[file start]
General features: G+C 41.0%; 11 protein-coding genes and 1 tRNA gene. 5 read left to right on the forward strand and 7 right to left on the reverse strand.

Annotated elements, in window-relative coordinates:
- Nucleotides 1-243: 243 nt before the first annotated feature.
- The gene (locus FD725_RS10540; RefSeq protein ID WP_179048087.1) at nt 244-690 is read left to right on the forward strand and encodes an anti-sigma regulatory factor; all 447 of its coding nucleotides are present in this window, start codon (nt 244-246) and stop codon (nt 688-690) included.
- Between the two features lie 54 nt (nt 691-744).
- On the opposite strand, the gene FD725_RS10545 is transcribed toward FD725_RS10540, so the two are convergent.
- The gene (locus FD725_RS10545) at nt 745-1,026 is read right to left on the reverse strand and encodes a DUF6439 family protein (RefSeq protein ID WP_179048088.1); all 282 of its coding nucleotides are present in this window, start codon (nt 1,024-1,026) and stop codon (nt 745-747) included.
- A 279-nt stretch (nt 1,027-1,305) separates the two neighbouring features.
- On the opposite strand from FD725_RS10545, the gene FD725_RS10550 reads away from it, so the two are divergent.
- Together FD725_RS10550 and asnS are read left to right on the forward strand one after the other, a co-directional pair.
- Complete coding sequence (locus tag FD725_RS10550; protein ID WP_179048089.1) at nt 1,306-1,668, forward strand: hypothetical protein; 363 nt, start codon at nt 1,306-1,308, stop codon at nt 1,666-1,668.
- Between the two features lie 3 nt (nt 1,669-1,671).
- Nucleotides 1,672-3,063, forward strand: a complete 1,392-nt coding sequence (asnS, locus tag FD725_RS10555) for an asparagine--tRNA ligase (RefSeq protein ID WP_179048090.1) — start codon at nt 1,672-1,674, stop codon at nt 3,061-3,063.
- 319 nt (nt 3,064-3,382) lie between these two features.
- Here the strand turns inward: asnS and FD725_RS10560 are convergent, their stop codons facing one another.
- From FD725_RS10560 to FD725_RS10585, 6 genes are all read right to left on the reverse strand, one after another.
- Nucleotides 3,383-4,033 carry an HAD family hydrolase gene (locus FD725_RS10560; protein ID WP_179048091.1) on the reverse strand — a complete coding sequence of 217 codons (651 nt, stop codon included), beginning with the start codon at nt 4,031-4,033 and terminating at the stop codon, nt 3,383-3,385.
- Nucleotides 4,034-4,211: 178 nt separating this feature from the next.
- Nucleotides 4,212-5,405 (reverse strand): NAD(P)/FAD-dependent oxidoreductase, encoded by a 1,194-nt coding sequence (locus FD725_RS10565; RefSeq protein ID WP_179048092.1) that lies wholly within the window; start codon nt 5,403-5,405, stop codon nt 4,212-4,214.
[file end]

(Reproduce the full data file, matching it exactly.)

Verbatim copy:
General features: G+C 41.0%; 11 protein-coding genes and 1 tRNA gene. 5 read left to right on the forward strand and 7 right to left on the reverse strand.

Annotated elements, in window-relative coordinates:
- Nucleotides 1-243: 243 nt before the first annotated feature.
- The gene (locus FD725_RS10540; RefSeq protein ID WP_179048087.1) at nt 244-690 is read left to right on the forward strand and encodes an anti-sigma regulatory factor; all 447 of its coding nucleotides are present in this window, start codon (nt 244-246) and stop codon (nt 688-690) included.
- Between the two features lie 54 nt (nt 691-744).
- On the opposite strand, the gene FD725_RS10545 is transcribed toward FD725_RS10540, so the two are convergent.
- The gene (locus FD725_RS10545) at nt 745-1,026 is read right to left on the reverse strand and encodes a DUF6439 family protein (RefSeq protein ID WP_179048088.1); all 282 of its coding nucleotides are present in this window, start codon (nt 1,024-1,026) and stop codon (nt 745-747) included.
- A 279-nt stretch (nt 1,027-1,305) separates the two neighbouring features.
- On the opposite strand from FD725_RS10545, the gene FD725_RS10550 reads away from it, so the two are divergent.
- Together FD725_RS10550 and asnS are read left to right on the forward strand one after the other, a co-directional pair.
- Complete coding sequence (locus tag FD725_RS10550; protein ID WP_179048089.1) at nt 1,306-1,668, forward strand: hypothetical protein; 363 nt, start codon at nt 1,306-1,308, stop codon at nt 1,666-1,668.
- Between the two features lie 3 nt (nt 1,669-1,671).
- Nucleotides 1,672-3,063, forward strand: a complete 1,392-nt coding sequence (asnS, locus tag FD725_RS10555) for an asparagine--tRNA ligase (RefSeq protein ID WP_179048090.1) — start codon at nt 1,672-1,674, stop codon at nt 3,061-3,063.
- 319 nt (nt 3,064-3,382) lie between these two features.
- Here the strand turns inward: asnS and FD725_RS10560 are convergent, their stop codons facing one another.
- From FD725_RS10560 to FD725_RS10585, 6 genes are all read right to left on the reverse strand, one after another.
- Nucleotides 3,383-4,033 carry an HAD family hydrolase gene (locus FD725_RS10560; protein ID WP_179048091.1) on the reverse strand — a complete coding sequence of 217 codons (651 nt, stop codon included), beginning with the start codon at nt 4,031-4,033 and terminating at the stop codon, nt 3,383-3,385.
- Nucleotides 4,034-4,211: 178 nt separating this feature from the next.
- Nucleotides 4,212-5,405 (reverse strand): NAD(P)/FAD-dependent oxidoreductase, encoded by a 1,194-nt coding sequence (locus FD725_RS10565; RefSeq protein ID WP_179048092.1) that lies wholly within the window; start codon nt 5,403-5,405, stop codon nt 4,212-4,214.